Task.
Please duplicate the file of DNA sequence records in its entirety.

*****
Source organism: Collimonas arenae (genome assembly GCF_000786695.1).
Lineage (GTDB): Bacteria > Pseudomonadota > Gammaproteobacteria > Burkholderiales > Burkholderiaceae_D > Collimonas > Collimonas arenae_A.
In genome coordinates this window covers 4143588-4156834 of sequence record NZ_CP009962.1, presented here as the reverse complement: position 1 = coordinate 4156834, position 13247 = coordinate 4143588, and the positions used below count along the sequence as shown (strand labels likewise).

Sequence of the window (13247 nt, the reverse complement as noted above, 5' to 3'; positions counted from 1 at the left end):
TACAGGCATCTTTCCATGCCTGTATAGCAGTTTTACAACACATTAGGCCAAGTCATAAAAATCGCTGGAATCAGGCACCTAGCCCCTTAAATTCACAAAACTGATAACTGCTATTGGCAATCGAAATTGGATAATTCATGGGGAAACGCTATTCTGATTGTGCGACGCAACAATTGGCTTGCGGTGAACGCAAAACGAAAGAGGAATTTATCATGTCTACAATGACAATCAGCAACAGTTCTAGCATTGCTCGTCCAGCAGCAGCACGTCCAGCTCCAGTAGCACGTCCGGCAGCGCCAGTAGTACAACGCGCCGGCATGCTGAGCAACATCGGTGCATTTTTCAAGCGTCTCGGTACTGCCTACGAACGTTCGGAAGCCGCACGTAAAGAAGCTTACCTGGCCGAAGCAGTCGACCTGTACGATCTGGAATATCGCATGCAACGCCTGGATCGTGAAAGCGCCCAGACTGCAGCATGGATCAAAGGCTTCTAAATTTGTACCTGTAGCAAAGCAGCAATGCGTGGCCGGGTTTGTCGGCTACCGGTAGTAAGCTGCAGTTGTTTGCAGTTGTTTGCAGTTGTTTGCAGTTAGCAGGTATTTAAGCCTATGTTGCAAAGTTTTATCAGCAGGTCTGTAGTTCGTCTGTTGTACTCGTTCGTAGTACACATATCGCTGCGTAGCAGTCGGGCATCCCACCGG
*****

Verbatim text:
Source organism: Collimonas arenae (genome assembly GCF_000786695.1).
Lineage (GTDB): Bacteria > Pseudomonadota > Gammaproteobacteria > Burkholderiales > Burkholderiaceae_D > Collimonas > Collimonas arenae_A.
In genome coordinates this window covers 4143588-4156834 of sequence record NZ_CP009962.1, presented here as the reverse complement: position 1 = coordinate 4156834, position 13247 = coordinate 4143588, and the positions used below count along the sequence as shown (strand labels likewise).

Sequence of the window (13247 nt, the reverse complement as noted above, 5' to 3'; positions counted from 1 at the left end):
TACAGGCATCTTTCCATGCCTGTATAGCAGTTTTACAACACATTAGGCCAAGTCATAAAAATCGCTGGAATCAGGCACCTAGCCCCTTAAATTCACAAAACTGATAACTGCTATTGGCAATCGAAATTGGATAATTCATGGGGAAACGCTATTCTGATTGTGCGACGCAACAATTGGCTTGCGGTGAACGCAAAACGAAAGAGGAATTTATCATGTCTACAATGACAATCAGCAACAGTTCTAGCATTGCTCGTCCAGCAGCAGCACGTCCAGCTCCAGTAGCACGTCCGGCAGCGCCAGTAGTACAACGCGCCGGCATGCTGAGCAACATCGGTGCATTTTTCAAGCGTCTCGGTACTGCCTACGAACGTTCGGAAGCCGCACGTAAAGAAGCTTACCTGGCCGAAGCAGTCGACCTGTACGATCTGGAATATCGCATGCAACGCCTGGATCGTGAAAGCGCCCAGACTGCAGCATGGATCAAAGGCTTCTAAATTTGTACCTGTAGCAAAGCAGCAATGCGTGGCCGGGTTTGTCGGCTACCGGTAGTAAGCTGCAGTTGTTTGCAGTTGTTTGCAGTTGTTTGCAGTTAGCAGGTATTTAAGCCTATGTTGCAAAGTTTTATCAGCAGGTCTGTAGTTCGTCTGTTGTACTCGTTCGTAGTACACATATCGCTGCGTAGCAGTCGGGCATCCCACCGG